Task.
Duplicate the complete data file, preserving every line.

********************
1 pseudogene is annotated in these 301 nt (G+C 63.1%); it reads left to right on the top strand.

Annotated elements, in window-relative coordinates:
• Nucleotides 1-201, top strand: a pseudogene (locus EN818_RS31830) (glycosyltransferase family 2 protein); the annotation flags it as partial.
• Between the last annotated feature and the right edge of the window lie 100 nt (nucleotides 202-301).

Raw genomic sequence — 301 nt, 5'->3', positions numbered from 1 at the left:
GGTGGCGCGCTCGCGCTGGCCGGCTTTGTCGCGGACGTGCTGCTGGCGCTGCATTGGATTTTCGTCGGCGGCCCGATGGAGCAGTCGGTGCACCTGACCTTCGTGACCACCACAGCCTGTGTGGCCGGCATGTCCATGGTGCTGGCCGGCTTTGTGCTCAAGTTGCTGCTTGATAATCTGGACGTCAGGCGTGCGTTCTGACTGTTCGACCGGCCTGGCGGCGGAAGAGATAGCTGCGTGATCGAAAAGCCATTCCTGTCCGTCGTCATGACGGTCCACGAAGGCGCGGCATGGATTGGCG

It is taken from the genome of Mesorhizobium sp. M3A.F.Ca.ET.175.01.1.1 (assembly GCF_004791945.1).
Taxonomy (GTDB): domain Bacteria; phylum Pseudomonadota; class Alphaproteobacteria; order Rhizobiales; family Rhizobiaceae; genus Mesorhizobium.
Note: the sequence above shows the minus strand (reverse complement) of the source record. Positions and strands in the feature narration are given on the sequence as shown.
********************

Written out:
1 pseudogene is annotated in these 301 nt (G+C 63.1%); it reads left to right on the top strand.

Annotated elements, in window-relative coordinates:
• Nucleotides 1-201, top strand: a pseudogene (locus EN818_RS31830) (glycosyltransferase family 2 protein); the annotation flags it as partial.
• Between the last annotated feature and the right edge of the window lie 100 nt (nucleotides 202-301).

Raw genomic sequence — 301 nt, 5'->3', positions numbered from 1 at the left:
GGTGGCGCGCTCGCGCTGGCCGGCTTTGTCGCGGACGTGCTGCTGGCGCTGCATTGGATTTTCGTCGGCGGCCCGATGGAGCAGTCGGTGCACCTGACCTTCGTGACCACCACAGCCTGTGTGGCCGGCATGTCCATGGTGCTGGCCGGCTTTGTGCTCAAGTTGCTGCTTGATAATCTGGACGTCAGGCGTGCGTTCTGACTGTTCGACCGGCCTGGCGGCGGAAGAGATAGCTGCGTGATCGAAAAGCCATTCCTGTCCGTCGTCATGACGGTCCACGAAGGCGCGGCATGGATTGGCG

It is taken from the genome of Mesorhizobium sp. M3A.F.Ca.ET.175.01.1.1 (assembly GCF_004791945.1).
Taxonomy (GTDB): domain Bacteria; phylum Pseudomonadota; class Alphaproteobacteria; order Rhizobiales; family Rhizobiaceae; genus Mesorhizobium.
Note: the sequence above shows the minus strand (reverse complement) of the source record. Positions and strands in the feature narration are given on the sequence as shown.